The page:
Psychological support and diet management will go a long way in helping people deal with binge eating
Binge eating disorder is typically defined as compulsive overeating, where people eat excessive amounts of food uncontrollably, followed by feelings of guilt. Food is misused as a mechanism of compensation for an unmet emotional need or negative emotion. Binging can be a result of stress, boredom, anger, low self-esteem, body-image issues, missing meals, or consequence of a diet.
Some patients try to hide their binging in front of friends and family, as they don’t want to feel embarrassed, or expose their problem. They secretly gorge on large amounts of food or small amounts of calorie-rich food throughout the day. Constant thoughts of food reflexively make them reach out to food, which becomes the singular highlight of their day, making them feel unhappy later on.Impact on body and mind
Mindless overeating is hard on all body systems. Binge eating causes dysregulation in the mind and body, as the brain doesn’t receive the right messages on the quantity of food that is actually required. People consume food, which is typically sweet or salty, with a lot of calories, leading to nutritional deficiencies, less alertness and a slow metabolism rate. The victim becomes an eating machine, which causes distress and weight gain.
Bhakti S., senior dietician at Kokilaben Dhirubhai Ambani Hospital, Mumbai, says, “It causes a lot of emotional and psychological changes. Binge eating gives a euphoric feeling and results in a temporary release from stress, diversion from feelings of sadness, loneliness, shame, anger or fear. A long-term untreated binge eating disorder can cause many medical conditions such as diabetes, high blood pressure, cholesterol, cardiac disease, hypertension, kidney diseases, arthritis, eventually even leading to sleep apnea.”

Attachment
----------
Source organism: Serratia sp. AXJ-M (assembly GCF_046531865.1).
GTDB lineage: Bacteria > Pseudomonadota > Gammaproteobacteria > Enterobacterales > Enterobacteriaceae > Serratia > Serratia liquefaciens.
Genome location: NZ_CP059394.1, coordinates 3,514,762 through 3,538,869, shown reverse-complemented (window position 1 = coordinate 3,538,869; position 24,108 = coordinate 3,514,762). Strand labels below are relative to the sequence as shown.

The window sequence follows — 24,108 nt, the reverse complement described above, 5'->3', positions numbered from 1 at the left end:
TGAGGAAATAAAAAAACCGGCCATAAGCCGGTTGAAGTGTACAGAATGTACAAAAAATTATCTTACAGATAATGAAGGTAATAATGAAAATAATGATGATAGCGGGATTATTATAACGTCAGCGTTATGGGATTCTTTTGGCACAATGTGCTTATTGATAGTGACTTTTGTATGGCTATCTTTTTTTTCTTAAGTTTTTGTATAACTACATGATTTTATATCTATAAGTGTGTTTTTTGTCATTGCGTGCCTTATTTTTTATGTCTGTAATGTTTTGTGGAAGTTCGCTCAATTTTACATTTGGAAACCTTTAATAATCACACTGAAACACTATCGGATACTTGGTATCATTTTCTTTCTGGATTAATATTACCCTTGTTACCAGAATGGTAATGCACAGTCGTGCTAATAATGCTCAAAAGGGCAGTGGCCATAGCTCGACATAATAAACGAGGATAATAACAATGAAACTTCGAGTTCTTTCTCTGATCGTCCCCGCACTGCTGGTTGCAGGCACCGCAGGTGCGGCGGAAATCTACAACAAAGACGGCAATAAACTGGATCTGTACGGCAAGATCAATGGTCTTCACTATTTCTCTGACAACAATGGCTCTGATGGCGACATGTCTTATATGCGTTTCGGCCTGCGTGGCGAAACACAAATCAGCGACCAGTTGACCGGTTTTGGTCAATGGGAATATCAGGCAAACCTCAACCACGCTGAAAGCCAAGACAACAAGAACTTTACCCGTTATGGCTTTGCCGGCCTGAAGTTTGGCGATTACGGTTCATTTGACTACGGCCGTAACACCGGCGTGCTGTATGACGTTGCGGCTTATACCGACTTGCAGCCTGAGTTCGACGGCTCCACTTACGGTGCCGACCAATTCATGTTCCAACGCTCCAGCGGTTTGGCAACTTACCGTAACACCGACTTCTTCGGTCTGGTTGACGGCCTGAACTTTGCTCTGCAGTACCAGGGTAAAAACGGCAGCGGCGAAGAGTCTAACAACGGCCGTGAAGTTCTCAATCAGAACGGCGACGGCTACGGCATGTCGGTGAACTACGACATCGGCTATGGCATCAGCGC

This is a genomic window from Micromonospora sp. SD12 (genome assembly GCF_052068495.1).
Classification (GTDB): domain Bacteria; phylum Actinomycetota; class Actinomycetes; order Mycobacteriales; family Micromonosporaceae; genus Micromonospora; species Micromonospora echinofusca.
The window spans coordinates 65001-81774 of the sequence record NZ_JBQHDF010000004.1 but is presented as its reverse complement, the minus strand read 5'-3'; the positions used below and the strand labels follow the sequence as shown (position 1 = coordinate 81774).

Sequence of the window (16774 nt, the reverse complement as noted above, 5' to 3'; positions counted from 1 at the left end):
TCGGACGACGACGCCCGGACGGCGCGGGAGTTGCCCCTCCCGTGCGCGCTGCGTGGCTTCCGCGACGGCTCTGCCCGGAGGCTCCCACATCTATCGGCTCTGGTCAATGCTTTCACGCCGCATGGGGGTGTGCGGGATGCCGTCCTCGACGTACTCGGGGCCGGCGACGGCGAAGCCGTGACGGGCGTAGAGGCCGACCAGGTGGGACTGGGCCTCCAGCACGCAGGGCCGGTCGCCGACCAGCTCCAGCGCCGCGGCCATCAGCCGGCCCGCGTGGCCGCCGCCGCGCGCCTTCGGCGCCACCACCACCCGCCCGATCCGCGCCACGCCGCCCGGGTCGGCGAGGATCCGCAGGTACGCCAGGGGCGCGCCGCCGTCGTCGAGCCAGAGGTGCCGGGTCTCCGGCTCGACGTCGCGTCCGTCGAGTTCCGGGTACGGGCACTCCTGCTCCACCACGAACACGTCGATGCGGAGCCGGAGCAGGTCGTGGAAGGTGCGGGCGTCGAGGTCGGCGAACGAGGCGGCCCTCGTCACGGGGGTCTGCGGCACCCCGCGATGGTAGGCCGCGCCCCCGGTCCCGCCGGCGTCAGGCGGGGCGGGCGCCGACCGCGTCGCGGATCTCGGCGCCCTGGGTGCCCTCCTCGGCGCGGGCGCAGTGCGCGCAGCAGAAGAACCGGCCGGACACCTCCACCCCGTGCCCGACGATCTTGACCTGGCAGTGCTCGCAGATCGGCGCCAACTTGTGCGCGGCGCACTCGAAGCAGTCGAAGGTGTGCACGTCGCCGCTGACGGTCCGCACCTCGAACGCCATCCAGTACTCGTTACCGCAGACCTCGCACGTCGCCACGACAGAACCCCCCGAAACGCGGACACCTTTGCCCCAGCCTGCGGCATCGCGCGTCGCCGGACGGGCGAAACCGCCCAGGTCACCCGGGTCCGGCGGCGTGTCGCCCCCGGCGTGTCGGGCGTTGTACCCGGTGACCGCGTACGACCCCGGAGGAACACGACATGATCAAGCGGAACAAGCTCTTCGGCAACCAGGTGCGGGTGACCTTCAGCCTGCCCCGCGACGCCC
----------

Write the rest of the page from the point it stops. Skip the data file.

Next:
“The worse a binge eater feels about himself / herself or his / her appearance, the more they use food to cope with it. It’s a vicious cycle: eating to feel better causes more weight gain, leading to guilt, and eventually returning to food for further relief and emotional compensation,” she adds.
This cycle has to be broken. “To start with, get mindful of the urge to eat. Pay attention to the urge. Pause just a little before putting in the first mouthful. Breathe. Pay attention to the way in which you feel the urge in your body. Don’t berate yourself about it. Forgive yourself for an episode when it does happen, so that it doesn’t lead to additional emotional turmoil,” suggests Sadia Raval, founder and chief psychologist, Inner Space Counselling Centre, Mumbai.
Binge eating disorder is a psychological disorder that requires a team approach sometimes — with a psychologist and a dietician. “First, stop dieting and starvation techniques. Hunger and deprivation are huge triggers for binge eating. It is also important to remove tempting treats from home. Eating regular meals can also help overcome binge eating. This behaviour keeps the blood sugar level steady, and can help alleviate cravings, prevent binge eating in the process. Lastly, learn how to manage stress by incorporating activities such as exercise, meditation, and writing. Joining support groups by health professionals helps keep binging in check,” says Tanya Zuckerbrot, celebrity dietician, New York.
Getting involved in activities to fight boredom and finding non-food boosters such as music, walks or sports help. Support from family members and friends plays a major role in helping these patients. Lecturing, getting upset, or issuing ultimatums to a binge eater will only increase stress and make the situation worse. Consulting a dietician, who will help shed the extra weight in a healthy manner, will have a good effect on the patient, and help him / her lead a normal life.Cognitive therapy
Therapy depends on the severity and frequency of binge eating — varying from simple awareness sessions to counselling. Behavioural and cognitive therapies, which focus on the impaired behaviour and thoughts inside the head of a binge eater, are crucial. Awareness of why and how one uses food to deal with stress, negativity and emotions, is important, as well as techniques on how to avoid triggers. Dr. Raval says, “Cognitive behavioural therapies are typically used to cure compulsive eating. In my opinion, an ideal approach would be a combination of mindfulness-based approaches, emotion-focussed approaches and somatic psychotherapy.”